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Tim Little, Faribault, Minn., has seen cover crops come full circle on his 300 acre operation. Growing up on a dairy outside Dundas, Minn., Little says his dad, Harold, was committed to using cover crops — they just weren’t called that in those days.
“Dad had diversity back then,” he says. “My dad grew oats, corn, alfalfa, red clover, timothy and grass.”
Harold’s commitment to conservation extended beyond crops and he was particular to leave clear waterways, even when using a moldboard plow. Little says his father taught him early on that it was important to fight soil erosion.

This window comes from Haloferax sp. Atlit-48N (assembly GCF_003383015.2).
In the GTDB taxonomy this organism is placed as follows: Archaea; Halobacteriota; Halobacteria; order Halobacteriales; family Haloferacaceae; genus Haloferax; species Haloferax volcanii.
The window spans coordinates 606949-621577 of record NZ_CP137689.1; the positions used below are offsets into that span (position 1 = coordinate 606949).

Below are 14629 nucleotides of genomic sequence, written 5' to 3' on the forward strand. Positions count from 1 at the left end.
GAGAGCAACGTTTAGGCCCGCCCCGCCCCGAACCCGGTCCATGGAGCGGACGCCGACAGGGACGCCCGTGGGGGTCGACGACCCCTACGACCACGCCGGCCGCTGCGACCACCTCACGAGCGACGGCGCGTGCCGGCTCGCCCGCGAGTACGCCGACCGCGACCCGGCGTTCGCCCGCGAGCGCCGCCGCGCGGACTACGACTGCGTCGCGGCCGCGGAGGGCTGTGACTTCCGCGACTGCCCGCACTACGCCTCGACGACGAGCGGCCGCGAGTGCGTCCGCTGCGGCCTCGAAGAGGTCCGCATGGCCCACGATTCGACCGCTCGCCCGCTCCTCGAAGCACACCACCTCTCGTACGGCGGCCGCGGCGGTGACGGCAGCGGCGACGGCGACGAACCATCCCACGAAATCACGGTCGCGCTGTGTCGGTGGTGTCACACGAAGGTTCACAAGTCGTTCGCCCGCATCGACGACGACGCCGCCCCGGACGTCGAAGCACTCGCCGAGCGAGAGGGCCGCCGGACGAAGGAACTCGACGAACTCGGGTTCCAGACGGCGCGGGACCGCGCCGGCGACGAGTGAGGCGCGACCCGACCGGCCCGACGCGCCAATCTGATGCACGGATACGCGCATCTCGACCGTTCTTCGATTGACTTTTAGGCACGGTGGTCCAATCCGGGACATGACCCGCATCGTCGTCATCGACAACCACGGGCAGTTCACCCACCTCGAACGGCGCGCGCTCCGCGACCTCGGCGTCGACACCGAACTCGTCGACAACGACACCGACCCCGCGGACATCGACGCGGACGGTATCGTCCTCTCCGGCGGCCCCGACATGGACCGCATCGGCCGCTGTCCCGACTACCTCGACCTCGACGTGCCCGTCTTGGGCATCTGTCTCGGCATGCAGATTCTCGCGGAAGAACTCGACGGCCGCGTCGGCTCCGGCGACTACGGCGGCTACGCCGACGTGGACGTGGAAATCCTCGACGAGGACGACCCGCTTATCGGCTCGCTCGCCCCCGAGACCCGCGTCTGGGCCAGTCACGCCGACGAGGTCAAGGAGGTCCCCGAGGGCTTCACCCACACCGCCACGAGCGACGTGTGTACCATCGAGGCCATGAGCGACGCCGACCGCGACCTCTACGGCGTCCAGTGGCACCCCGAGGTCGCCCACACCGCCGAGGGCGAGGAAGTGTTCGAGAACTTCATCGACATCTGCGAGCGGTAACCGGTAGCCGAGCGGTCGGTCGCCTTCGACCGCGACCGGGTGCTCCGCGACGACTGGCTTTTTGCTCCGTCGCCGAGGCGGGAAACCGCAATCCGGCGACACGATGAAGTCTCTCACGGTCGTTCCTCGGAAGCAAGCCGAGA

Little got started farming by renting 160 acres with his brother, Phillip, in 1974. He follows a traditional corn and soybean rotation, but maintained traditional tillage practices for many years. He struggled with soil loss on his hilly ground and was reminded of those early lessons in conservation.
“I tried to do what I could to prevent erosion,” he says. “We would get big rain events and the topsoil would end up at the bottom of the hill…